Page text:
Russian education has long been criticized throughout the world as too structured, too easy to obtain, and backward- looking. While this may be true in many regards, it has also made Russia the most educated country in the world, in terms of people with college degrees. This focus on education began after Vladimir Lenin realized the massive spread in literacy rates between rural folks and urban dwellers. Many things changed the literacy rates in the Soviet Union. “…Reading and writing clubs were set up in factories; there was an unprecedented push in education; newspapers were available for next to nothing; in fact one didn’t even have to buy them: they were hung in the parks and along public thoroughfares for passersby to read” (RR 627). This push shot literacy rates through the roof in a very short period of time. “By 1927, 70 percent of Soviet citizens were able to read and write. By 1939, the percentage rose to 94” (627). A government report from 1970 outlined various population data from the Soviet Union, and provided the following: “In 1970 only 170,000 illiterate men and 269, 000 illiterate women were registered in this age group, primarily individuals who were unable to attend school because of physical defects or chronic illness. Illiteracy has been eliminated in all the Union republics” (USSR Council Report 15). There were surely many reasons for the desired growth in literacy throughout the country. Obviously Lenin wanted his nation to be better than before in all aspects, and education is a main contributor to country success. However, reading allowed for the spread of ideas much quicker than other channels during the early 20th century. The government could quickly spread propaganda through the written word in newspapers and books. The government also owned all of the bookstores in the country, so media was very skewed ideologically, and many written pieces surely did not make it into the extensive stacks of books available for sale. This continued until the collapse of the Soviet Union in 1991, but the education rates never dropped from the Soviet-era highs. Currently, 54% of Russians between the ages of 25-64 have a college degree. This number is the highest in the world, and will continue to grow as younger Russians thrive for education. The amount of students in STEM is also growing, and Russia will continue to be a mainstay for engineers and scientists. While the Soviet Union did many things wrong for its citizens, the push towards education was a major positive for the country.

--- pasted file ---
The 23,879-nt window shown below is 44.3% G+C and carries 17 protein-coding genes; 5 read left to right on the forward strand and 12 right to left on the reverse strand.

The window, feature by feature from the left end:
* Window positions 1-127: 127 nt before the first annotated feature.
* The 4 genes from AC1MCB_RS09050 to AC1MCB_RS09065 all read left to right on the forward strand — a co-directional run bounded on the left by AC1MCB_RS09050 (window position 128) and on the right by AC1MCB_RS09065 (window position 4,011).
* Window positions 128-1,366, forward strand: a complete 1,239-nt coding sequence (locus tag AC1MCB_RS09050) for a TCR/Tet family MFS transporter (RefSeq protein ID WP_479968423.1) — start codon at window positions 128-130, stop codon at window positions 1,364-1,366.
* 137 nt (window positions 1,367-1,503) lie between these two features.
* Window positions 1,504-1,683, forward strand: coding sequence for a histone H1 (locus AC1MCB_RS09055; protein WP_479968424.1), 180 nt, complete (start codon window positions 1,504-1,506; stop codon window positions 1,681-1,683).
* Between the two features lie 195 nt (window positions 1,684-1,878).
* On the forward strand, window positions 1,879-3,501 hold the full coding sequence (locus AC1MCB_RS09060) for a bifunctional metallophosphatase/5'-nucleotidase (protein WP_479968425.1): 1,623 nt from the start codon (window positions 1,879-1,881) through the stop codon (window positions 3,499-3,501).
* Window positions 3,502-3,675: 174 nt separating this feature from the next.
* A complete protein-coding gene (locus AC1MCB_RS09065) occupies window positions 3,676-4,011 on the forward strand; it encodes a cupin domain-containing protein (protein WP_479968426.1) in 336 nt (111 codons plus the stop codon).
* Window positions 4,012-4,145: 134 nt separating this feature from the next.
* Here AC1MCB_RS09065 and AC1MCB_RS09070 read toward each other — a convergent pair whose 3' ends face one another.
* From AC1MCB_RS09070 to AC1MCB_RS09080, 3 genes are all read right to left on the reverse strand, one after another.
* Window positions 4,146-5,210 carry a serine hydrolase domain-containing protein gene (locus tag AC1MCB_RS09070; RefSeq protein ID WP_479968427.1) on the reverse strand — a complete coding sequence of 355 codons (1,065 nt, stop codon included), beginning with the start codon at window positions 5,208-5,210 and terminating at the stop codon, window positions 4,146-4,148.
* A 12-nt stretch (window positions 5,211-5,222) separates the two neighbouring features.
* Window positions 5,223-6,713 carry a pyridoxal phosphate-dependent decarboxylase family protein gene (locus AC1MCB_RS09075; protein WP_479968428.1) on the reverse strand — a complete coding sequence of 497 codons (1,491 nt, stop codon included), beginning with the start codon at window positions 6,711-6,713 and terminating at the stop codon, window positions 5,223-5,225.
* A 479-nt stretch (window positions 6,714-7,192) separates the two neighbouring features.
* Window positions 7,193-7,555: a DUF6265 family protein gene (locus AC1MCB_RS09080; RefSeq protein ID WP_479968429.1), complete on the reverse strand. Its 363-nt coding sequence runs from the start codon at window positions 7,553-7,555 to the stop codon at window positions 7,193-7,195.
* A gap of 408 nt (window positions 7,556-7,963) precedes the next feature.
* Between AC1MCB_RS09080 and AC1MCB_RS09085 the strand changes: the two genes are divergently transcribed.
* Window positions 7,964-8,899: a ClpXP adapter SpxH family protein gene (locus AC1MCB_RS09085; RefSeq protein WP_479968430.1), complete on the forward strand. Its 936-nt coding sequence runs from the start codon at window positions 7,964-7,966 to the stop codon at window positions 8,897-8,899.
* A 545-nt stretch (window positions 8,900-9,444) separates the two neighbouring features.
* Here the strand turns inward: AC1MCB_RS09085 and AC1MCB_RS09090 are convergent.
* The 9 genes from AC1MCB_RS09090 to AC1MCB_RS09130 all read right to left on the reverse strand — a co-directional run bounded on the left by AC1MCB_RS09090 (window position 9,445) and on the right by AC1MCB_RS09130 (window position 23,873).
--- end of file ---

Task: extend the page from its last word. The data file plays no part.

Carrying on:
“Report by the U. S. S. R. Council of Ministers’ Central Statistical Administration: THE POPULATION OF OUR COUNTRY.” The Current Digest of the Russian Press [Minneapolis] 18 May 1971, 23rd ed.: 14-18. Print.
Barker, Adele Marie, and Bruce Grant. The Russia Reader: History, Culture, Politics. Durham, NC: Duke UP, 2010. Print.